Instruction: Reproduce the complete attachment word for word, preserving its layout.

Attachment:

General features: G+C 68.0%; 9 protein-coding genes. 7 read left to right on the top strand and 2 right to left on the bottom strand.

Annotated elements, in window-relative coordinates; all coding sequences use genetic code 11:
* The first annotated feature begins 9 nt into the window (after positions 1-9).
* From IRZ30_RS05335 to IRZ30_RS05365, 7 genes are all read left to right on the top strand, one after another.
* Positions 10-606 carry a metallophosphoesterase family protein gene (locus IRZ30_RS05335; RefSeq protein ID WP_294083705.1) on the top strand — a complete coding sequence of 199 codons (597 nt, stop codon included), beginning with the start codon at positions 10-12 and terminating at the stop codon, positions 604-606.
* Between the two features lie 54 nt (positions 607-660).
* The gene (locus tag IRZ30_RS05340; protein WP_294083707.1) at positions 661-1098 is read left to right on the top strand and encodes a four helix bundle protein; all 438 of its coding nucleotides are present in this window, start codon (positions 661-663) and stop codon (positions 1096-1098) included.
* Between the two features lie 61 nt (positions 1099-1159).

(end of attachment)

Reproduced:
General features: G+C 68.0%; 9 protein-coding genes. 7 read left to right on the top strand and 2 right to left on the bottom strand.

Annotated elements, in window-relative coordinates; all coding sequences use genetic code 11:
* The first annotated feature begins 9 nt into the window (after positions 1-9).
* From IRZ30_RS05335 to IRZ30_RS05365, 7 genes are all read left to right on the top strand, one after another.
* Positions 10-606 carry a metallophosphoesterase family protein gene (locus IRZ30_RS05335; RefSeq protein ID WP_294083705.1) on the top strand — a complete coding sequence of 199 codons (597 nt, stop codon included), beginning with the start codon at positions 10-12 and terminating at the stop codon, positions 604-606.
* Between the two features lie 54 nt (positions 607-660).
* The gene (locus tag IRZ30_RS05340; protein WP_294083707.1) at positions 661-1098 is read left to right on the top strand and encodes a four helix bundle protein; all 438 of its coding nucleotides are present in this window, start codon (positions 661-663) and stop codon (positions 1096-1098) included.
* Between the two features lie 61 nt (positions 1099-1159).